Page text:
Control

Cultural:  Effective integrated pest management (IPM) programs for imported cabbageworm should be designed to prevent damage, encourage natural control, and avoid resistance.  The use of transplants that are free of larval contamination is a key step in avoiding damage.  Floating row covers can provide a physical barrier to imported diamondback moths in small cole crop plantings.  Natural controls are frequently quite effective in preventing buildups of diamondback moth populations.

Chemical:  Bacillus thuringiensis var Kurstaki or Aisawai applied to early instar larvae can be very effective in controlling diamondback moths.  Chemical insecticides can also be effective in controlling caterpillar pests of cole crops.  Refer to University of Wisconsin-Extension publication A3422 “Commercial Vegetable Production in Wisconsin” for specific insecticide recommendations.  Target early instar larvae and insure good plant coverage to improve efficacy when using insecticides.  Use pest-specific insecticides in early to mid-season when diamondback moths are prevalent so that natural enemies are conserved.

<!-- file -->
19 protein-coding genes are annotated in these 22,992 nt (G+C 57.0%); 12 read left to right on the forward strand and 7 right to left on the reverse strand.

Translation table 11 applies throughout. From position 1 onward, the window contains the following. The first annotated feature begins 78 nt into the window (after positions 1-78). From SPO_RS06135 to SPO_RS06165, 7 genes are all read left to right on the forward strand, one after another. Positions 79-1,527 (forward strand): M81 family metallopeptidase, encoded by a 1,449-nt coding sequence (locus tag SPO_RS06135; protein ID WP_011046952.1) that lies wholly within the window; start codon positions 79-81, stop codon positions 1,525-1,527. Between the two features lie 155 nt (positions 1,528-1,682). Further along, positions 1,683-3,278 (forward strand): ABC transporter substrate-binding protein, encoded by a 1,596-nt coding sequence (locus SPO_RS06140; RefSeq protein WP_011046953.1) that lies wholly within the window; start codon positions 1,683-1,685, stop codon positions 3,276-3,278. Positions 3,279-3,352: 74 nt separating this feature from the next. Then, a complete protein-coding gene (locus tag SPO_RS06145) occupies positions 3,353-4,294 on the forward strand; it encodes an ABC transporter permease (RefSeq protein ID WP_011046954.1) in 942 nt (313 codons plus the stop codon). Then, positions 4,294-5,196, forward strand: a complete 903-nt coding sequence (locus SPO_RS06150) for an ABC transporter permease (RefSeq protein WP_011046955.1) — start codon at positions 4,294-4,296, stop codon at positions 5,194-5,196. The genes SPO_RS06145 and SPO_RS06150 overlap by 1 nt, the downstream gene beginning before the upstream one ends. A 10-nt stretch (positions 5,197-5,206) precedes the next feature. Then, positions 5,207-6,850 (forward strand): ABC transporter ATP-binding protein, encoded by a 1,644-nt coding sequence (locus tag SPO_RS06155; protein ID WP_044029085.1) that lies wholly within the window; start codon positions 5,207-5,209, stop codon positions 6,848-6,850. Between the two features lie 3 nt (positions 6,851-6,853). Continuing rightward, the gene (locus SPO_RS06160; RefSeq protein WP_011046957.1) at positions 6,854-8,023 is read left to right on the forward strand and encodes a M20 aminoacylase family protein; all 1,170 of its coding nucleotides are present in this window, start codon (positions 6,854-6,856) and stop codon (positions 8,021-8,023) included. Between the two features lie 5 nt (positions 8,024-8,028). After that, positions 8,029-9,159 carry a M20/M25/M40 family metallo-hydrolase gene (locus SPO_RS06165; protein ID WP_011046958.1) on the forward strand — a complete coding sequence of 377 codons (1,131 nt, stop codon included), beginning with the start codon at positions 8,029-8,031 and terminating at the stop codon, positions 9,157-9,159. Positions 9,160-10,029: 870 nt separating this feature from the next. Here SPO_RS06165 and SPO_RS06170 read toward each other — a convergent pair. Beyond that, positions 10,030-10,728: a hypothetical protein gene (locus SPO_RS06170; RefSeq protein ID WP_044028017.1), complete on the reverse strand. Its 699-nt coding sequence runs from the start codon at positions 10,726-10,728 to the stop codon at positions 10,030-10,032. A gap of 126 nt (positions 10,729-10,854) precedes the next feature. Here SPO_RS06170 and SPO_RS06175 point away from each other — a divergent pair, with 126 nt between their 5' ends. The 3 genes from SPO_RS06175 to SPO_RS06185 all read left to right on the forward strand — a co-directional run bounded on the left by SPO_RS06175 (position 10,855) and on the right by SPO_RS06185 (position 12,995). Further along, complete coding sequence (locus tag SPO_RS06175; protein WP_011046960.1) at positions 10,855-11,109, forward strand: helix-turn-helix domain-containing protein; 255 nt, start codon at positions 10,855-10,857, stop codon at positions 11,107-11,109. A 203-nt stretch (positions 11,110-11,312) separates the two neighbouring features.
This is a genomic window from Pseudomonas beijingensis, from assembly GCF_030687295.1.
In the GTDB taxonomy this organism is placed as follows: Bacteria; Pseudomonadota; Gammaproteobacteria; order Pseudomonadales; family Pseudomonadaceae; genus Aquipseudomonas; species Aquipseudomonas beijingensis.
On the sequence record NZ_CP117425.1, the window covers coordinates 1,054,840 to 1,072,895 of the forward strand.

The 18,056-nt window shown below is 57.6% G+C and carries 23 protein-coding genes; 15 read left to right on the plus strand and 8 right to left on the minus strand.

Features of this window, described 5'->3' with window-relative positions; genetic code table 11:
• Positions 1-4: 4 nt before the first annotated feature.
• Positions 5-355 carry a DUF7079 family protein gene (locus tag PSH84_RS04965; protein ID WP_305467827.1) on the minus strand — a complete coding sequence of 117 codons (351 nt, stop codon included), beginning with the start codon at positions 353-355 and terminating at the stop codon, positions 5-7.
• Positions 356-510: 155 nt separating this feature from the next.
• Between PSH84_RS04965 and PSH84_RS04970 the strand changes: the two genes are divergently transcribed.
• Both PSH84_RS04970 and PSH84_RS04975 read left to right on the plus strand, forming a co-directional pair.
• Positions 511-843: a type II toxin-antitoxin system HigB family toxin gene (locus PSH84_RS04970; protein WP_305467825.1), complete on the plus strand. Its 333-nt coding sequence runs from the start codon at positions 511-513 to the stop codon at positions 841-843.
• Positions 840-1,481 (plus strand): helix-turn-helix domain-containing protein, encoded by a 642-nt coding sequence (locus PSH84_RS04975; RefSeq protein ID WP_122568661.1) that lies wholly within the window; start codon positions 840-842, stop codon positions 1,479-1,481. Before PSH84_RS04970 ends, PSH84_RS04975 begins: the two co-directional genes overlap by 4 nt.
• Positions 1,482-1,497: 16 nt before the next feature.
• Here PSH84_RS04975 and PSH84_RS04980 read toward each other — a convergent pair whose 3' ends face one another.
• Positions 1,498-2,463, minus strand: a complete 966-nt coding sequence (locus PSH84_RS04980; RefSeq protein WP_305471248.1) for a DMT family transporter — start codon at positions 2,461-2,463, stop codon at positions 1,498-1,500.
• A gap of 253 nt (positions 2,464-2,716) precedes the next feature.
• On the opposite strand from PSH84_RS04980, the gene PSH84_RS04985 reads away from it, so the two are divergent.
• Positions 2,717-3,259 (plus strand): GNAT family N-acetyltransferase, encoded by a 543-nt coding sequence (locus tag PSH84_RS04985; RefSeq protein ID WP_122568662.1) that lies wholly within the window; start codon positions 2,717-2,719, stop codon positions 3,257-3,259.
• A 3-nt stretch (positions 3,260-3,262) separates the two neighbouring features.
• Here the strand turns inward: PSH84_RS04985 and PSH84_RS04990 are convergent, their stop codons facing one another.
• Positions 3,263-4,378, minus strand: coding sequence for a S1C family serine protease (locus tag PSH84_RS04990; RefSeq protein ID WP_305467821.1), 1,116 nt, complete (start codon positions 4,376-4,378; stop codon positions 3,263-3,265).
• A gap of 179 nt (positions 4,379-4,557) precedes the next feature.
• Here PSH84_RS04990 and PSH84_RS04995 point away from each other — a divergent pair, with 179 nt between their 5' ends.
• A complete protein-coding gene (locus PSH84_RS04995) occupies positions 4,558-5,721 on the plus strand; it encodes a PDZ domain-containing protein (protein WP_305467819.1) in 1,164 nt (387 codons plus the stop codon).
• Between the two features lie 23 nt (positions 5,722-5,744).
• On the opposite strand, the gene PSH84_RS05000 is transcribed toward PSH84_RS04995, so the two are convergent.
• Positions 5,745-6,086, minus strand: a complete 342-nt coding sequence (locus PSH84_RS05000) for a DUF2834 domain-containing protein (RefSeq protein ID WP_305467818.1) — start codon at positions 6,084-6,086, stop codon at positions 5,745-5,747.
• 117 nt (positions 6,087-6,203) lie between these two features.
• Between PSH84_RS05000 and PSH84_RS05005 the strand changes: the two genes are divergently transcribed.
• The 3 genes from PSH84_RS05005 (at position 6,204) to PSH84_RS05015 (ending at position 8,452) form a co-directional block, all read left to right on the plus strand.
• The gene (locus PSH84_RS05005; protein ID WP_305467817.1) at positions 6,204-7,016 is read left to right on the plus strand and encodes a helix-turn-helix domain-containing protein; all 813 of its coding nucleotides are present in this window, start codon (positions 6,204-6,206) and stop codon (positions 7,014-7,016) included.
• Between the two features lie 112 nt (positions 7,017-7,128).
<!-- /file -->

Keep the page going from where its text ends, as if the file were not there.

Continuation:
Resistance is a key concern with all lepidopteran pests on cole crops.  Extensive resistance to organophosphate, pyrethroid, and carbamate insecticides has been documented in the diamondback moth.  Resistant larvae are easily transported into Wisconsin on transplants.  Diamondback moth resistance to Bacillus thuringiensis has also been documented in parts of the United States, but hasn’t been found in Wisconsin to date.

For more information on diamondback moth:  See UW-Extension Bulletin A3422, or contact your county Extension agent.


This Fact Sheet is also available in PDF format:

© 2003 the Board of Regents of the University of Wisconsin System doing business as the division of Cooperative Extension of the University of Wisconsin Extension.

An EEO/Affirmative Action employer, University of Wisconsin Extension provides equal opportunities in employment and programming, including Title IX and ADA requirements. This document can be provided in an alternative format by calling Brian Hudelson at (608) 262-2863 (711 for Wisconsin Relay).

References to pesticide products in this publication are for your convenience and are not an endorsement or criticism of one product over similar products. You are responsible for using pesticides according to the manufacturer’s current label directions. Follow directions exactly to protect the environment and people from pesticide exposure. Failure to do so violates the law.

Thanks to Jeff Wyman and Phil Pellitteri for reviewing this document.

A complete inventory of University of Wisconsin Garden Facts is available at the University of Wisconsin-Madison/Extension Plant Disease Diagnostics Clinic website: http://pddc.wisc.edu.